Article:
Intestinal transformation results in transforming growth factor-beta-dependent alteration in tumor cell-cell matrix interactions

David H. Berger, Christine A. O'Mahony, Hongmiao Sheng, Jinyi Shao, Daniel Albo, Raymond N. DuBois, R. Daniel Beauchamp

Research output: Contribution to journalArticle

8 Citations (Scopus)

Abstract

Background. An alteration in the expression of and response to transforming growth factor-beta 1 (TGF-β1) appears to be an important event during colorectal carcinogenesis. However, the precise role of TGF-β1 in colorectal carcinogenesis is not clear. We have previously described in detail the changes in cell proliferation and differentiation caused by chronic exposure to TGF-β1. In this study we sought to better characterize the changes in tumor cell-cell matrix interactions seen during TGF-β1-mediated intestinal transformation. Methods. Rat intestinal epithelial cells (RIE) and RIE cells transformed by chroinic exposure to TGF-β1 (RIE-Tr) were treated with TGF-β1 and production of components of the plasmin/plasminogen system measured by ELISA and Western blotting. TGF-β1 effects on invasion and adhesion were determined in vitro. The role of urokinase on TGF-β1-mediated invasion and adhesion were determined using immunoneutralization. The role of COX-2 was determined suing a specific COS-2 inhibitor. Results. TGF-β1 had no effect on RIE-1 adhesion to collagen types I and IV, fibronectin, and laminin, or invasion through collagen types I and IV. However, 5 ng/mL TGF-β1 significantly increased the invasiveness and decreased the adhesiveness of RIE-Tr. This effect of TGF-β1 on RIE-Tr was associated with a significant increase in plasmin activity secondary to increased expression of uPA. TGF-β1 had no effect on either uPA receptor or PAI-1 in this system. Antibodies to uPA completely blocked the TGF-β1-mediated invasiveness of the RIE-Tr cells and returned their adhesiveness to basement membrane proteins to baseline. Addition of the selective Cox-2 inhibitor SC-58125 resulted in a dose-dependent decrease in TGF-β1-mediated invasion and uPA expression. Conclusion. This study provides additional evidence for TGF-β1 as a tumor promoter during intestinal carcinogenesis and a possible new mechanism for Cox-2-related colon carcinogenesis.

Original languageEnglish (US)
Pages (from-to)568-579
Number of pages12
JournalSurgery
Volume133
Issue number5
DOIs
StatePublished - May 1 2003
Externally publishedYes

Fingerprint

Cell Communication
Transforming Growth Factor beta
Neoplasms
Epithelial Cells
Carcinogenesis
Adhesiveness
Collagen Type IV
Fibrinolysin
Collagen Type I
Plasminogen
Plasminogen Activator Inhibitor 1
Urokinase-Type Plasminogen Activator
Laminin
Fibronectins
Basement Membrane
Cell Adhesion
Carcinogens
Cell Differentiation
Membrane Proteins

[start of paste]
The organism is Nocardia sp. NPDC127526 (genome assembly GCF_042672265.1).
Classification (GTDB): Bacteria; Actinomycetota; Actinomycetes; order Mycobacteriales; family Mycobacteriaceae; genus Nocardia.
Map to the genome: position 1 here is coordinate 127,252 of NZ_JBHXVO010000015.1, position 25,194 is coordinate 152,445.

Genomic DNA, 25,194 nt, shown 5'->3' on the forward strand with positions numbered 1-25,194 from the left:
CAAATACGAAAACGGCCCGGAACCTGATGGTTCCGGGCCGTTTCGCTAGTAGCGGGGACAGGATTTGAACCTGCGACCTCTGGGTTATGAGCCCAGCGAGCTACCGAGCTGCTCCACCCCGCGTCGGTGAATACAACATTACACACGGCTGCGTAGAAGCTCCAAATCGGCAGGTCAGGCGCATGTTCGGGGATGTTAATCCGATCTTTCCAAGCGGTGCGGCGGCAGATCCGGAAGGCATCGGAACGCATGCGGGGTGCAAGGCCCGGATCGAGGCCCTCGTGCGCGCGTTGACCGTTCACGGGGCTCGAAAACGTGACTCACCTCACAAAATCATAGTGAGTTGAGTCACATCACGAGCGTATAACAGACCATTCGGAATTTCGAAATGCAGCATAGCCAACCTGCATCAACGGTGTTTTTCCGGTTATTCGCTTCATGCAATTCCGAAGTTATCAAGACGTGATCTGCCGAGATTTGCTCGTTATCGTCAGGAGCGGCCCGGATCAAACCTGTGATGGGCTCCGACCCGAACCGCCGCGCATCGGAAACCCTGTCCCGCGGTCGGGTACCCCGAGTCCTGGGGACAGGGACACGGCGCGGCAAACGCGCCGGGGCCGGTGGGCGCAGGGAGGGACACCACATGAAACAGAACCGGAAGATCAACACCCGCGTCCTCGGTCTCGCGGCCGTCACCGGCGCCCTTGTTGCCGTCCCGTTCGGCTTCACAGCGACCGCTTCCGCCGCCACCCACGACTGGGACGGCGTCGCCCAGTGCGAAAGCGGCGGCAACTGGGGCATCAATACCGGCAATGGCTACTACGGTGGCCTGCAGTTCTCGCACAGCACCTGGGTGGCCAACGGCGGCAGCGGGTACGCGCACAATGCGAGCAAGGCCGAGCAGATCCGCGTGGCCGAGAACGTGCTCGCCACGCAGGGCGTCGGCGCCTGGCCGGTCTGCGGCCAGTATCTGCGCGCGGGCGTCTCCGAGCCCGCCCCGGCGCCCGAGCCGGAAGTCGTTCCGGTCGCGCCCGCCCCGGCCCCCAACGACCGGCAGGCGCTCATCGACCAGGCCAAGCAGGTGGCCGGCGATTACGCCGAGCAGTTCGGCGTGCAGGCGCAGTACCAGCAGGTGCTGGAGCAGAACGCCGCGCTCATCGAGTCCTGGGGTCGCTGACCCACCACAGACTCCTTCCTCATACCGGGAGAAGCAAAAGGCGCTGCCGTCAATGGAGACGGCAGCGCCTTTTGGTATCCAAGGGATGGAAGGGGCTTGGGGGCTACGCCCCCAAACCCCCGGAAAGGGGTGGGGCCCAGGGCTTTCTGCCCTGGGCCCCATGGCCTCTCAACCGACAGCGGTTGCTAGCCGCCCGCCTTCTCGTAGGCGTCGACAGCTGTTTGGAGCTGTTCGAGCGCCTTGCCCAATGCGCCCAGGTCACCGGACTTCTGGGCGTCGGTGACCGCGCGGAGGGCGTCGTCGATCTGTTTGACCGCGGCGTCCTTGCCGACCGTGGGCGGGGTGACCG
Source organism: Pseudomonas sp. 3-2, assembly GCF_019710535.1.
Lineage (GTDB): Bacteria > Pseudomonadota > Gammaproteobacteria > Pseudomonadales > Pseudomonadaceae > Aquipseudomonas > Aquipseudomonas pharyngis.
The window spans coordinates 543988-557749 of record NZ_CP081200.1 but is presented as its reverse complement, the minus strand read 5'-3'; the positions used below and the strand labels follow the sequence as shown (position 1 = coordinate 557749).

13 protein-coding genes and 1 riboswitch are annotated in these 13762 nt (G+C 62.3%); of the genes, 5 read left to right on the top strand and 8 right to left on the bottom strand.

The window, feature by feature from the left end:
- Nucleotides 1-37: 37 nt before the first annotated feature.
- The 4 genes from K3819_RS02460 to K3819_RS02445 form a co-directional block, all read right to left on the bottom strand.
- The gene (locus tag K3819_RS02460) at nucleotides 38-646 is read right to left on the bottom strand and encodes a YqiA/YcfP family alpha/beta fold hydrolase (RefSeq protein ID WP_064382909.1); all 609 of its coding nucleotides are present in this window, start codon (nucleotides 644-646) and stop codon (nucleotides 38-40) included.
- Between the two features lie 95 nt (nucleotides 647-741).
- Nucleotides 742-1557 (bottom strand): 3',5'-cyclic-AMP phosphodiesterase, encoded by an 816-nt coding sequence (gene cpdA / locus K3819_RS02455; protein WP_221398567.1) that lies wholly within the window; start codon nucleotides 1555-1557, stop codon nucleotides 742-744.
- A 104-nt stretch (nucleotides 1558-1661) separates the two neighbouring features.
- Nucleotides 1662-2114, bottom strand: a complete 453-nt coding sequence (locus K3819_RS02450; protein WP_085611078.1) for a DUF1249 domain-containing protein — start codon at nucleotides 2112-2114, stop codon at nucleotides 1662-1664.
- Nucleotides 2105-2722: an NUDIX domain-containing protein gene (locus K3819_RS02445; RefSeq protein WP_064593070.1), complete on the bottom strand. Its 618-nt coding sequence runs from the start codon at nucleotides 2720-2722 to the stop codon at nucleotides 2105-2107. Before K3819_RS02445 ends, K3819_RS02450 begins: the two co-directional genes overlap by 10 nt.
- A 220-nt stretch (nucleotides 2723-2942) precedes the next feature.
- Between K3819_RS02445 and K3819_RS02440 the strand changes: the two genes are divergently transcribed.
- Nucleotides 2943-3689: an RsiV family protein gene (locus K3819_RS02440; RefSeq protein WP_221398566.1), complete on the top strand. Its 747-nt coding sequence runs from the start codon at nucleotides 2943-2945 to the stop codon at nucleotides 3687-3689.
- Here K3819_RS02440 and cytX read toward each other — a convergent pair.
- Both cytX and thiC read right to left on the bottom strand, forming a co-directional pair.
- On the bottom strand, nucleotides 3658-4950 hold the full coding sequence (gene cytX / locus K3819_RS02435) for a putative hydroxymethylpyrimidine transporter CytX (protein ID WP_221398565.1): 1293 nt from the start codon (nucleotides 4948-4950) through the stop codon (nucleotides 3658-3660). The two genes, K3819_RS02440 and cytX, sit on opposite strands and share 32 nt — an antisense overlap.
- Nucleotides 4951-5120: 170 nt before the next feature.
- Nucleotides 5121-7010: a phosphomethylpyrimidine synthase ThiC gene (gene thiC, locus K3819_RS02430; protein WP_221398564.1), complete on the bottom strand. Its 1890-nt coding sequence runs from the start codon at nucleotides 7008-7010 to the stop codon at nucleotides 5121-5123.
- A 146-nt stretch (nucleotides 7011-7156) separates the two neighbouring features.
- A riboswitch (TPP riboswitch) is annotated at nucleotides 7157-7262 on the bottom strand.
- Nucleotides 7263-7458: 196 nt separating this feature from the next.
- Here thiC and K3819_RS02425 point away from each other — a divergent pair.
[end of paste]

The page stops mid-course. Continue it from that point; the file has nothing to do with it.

Colon

ASJC Scopus subject areas

  • Surgery

Cite this

Intestinal transformation results in transforming growth factor-beta-dependent alteration in tumor cell-cell matrix interactions. / Berger, David H.; O'Mahony, Christine A.; Sheng, Hongmiao; Shao, Jinyi; Albo, Daniel; DuBois, Raymond N.; Beauchamp, R. Daniel.

In: Surgery, Vol. 133, No. 5, 01.05.2003, p. 568-579.

Research output: Contribution to journalArticle

Berger, David H. ; O'Mahony, Christine A. ; Sheng, Hongmiao ; Shao, Jinyi ; Albo, Daniel ; DuBois, Raymond N. ; Beauchamp, R. Daniel. / Intestinal transformation results in transforming growth factor-beta-dependent alteration in tumor cell-cell matrix interactions. In: Surgery. 2003 ; Vol. 133, No. 5. pp. 568-579.
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AU - Albo, Daniel

AU - DuBois, Raymond N.

AU - Beauchamp, R. Daniel

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AB - Background. An alteration in the expression of and response to transforming growth factor-beta 1 (TGF-β1) appears to be an important event during colorectal carcinogenesis. However, the precise role of TGF-β1 in colorectal carcinogenesis is not clear. We have previously described in detail the changes in cell proliferation and differentiation caused by chronic exposure to TGF-β1. In this study we sought to better characterize the changes in tumor cell-cell matrix interactions seen during TGF-β1-mediated intestinal transformation. Methods. Rat intestinal epithelial cells (RIE) and RIE cells transformed by chroinic exposure to TGF-β1 (RIE-Tr) were treated with TGF-β1 and production of components of the plasmin/plasminogen system measured by ELISA and Western blotting. TGF-β1 effects on invasion and adhesion were determined in vitro. The role of urokinase on TGF-β1-mediated invasion and adhesion were determined using immunoneutralization. The role of COX-2 was determined suing a specific COS-2 inhibitor. Results. TGF-β1 had no effect on RIE-1 adhesion to collagen types I and IV, fibronectin, and laminin, or invasion through collagen types I and IV. However, 5 ng/mL TGF-β1 significantly increased the invasiveness and decreased the adhesiveness of RIE-Tr. This effect of TGF-β1 on RIE-Tr was associated with a significant increase in plasmin activity secondary to increased expression of uPA. TGF-β1 had no effect on either uPA receptor or PAI-1 in this system. Antibodies to uPA completely blocked the TGF-β1-mediated invasiveness of the RIE-Tr cells and returned their adhesiveness to basement membrane proteins to baseline. Addition of the selective Cox-2 inhibitor SC-58125 resulted in a dose-dependent decrease in TGF-β1-mediated invasion and uPA expression. Conclusion. This study provides additional evidence for TGF-β1 as a tumor promoter during intestinal carcinogenesis and a possible new mechanism for Cox-2-related colon carcinogenesis.

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